Teaches Italian language and literature, literary theory, and writing; works as a translator.

The main focus of my research and publications is the relationship between ethics and aesthetics in 20th-century Italian literature. In particular, I have studied how authors who write from a culturally marginal perspective challenge the highly coded Italian literary tradition by opening up a discussion on the balance between ethical issues and writing in literary texts. Currently I am investigating the relationship between Judaism and writing in contemporary Italian literature. I am the author of Writing as Freedom, Writing as Testimony: Four Italian Writers and Judaism (Syracuse University Press, 2008) and Eros Onnipotente: erotismo, letteratura e impegno nell'opera di Pier Paolo Pasolini e Jean Genet (Tirrenia Stampatori, 2003). My work also includes the translations of L'orso maggiore by Ginevra Bompiani, as The Great Bear (Italica Press, November 2000), and Simonetta Perkins by L.P. Hartley (Nottetempo, 2008).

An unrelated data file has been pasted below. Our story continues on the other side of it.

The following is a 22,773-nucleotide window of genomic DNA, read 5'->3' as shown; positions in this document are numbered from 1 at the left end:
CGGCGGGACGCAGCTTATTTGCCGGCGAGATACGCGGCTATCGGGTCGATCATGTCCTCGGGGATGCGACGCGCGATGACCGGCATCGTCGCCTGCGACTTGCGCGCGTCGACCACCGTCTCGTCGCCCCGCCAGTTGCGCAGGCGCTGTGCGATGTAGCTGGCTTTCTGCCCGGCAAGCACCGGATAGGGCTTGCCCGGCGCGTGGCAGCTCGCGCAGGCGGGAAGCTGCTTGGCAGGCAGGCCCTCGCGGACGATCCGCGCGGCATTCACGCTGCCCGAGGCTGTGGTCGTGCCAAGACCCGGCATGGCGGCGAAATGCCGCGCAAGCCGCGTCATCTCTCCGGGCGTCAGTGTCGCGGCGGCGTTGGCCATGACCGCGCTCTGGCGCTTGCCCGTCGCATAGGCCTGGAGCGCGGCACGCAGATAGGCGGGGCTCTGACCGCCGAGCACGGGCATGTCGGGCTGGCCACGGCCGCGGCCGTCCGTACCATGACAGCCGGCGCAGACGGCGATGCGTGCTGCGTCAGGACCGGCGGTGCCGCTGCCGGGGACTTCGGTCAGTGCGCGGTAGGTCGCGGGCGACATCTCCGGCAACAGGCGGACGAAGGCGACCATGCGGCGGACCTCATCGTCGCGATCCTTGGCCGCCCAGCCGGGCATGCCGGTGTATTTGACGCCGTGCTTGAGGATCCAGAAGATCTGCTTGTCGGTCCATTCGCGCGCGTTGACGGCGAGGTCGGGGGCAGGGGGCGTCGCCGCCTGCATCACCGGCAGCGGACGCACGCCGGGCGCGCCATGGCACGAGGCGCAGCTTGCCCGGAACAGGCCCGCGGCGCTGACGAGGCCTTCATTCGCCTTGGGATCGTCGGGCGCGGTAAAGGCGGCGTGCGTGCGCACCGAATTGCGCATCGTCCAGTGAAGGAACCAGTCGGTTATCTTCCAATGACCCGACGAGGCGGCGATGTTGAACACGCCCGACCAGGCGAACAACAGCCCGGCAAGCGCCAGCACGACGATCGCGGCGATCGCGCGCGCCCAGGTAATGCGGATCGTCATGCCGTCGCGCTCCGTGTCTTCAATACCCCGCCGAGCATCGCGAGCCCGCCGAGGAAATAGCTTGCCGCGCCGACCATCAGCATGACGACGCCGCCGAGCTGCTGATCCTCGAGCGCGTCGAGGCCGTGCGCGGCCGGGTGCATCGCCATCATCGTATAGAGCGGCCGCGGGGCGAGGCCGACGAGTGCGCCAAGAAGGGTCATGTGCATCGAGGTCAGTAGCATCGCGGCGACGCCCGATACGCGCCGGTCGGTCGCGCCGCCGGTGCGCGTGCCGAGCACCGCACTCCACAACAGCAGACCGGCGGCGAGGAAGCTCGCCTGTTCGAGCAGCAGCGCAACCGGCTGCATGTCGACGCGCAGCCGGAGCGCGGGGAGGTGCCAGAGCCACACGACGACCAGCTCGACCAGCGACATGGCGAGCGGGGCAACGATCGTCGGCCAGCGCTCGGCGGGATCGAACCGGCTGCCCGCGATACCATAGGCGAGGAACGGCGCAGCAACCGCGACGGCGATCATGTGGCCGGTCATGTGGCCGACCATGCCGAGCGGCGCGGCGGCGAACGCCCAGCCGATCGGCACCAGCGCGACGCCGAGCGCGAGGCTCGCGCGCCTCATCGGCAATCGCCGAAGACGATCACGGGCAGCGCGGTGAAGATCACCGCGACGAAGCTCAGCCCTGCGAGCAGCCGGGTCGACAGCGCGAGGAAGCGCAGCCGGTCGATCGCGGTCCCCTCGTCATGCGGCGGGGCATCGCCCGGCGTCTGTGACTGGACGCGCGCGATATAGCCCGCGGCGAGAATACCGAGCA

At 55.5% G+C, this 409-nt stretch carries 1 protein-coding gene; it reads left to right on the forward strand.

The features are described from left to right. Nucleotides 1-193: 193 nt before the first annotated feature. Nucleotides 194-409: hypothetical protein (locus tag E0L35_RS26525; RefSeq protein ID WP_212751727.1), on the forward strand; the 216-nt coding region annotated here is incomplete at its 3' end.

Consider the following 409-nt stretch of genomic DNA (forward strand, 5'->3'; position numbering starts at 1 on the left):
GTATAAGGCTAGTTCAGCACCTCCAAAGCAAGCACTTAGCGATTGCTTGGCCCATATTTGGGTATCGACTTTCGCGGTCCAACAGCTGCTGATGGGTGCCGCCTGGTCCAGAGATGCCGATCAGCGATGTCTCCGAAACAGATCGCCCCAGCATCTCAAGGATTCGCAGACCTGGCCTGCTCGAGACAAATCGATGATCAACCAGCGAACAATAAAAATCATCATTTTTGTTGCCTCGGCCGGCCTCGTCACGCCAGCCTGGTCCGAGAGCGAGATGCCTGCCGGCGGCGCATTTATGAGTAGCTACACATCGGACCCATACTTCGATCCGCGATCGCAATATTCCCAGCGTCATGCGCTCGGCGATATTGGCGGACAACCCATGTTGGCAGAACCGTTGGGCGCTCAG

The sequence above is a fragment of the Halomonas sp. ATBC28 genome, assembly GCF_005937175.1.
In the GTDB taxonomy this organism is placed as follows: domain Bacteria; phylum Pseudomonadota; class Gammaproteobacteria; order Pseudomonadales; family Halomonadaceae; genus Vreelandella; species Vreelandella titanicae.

This approach to the study of Italian literature is central to the shaping of my classes. I have designed and taught a variety of courses on Italian literature and culture: a course on the cultural construction of Italian identity (ITAS 272); a seminar on Jewish Italian literature and on the various contributions made by Jewish writers to the Italian literary tradition (ITAS 209/309); a survey course on the role of the court in the shaping of Italian cultural life during the Renaissance (ITAS 312), an advanced seminar on Renaissance theater as the mirror of a complex and dynamic relationship between power and culture (ITAS 311), and a course on 20th-century Italian poetry (ITAS 320) dedicated to the ways in which Italian landscape found expression in the literary works of its major contemporary poets. I have also been teaching a first-year seminar on literary theory for the Wellesley Writing Program (WRIT125-22).


  • B.A., University of Turin, Italy
  • M.A., Brown University
  • Ph.D., Brown University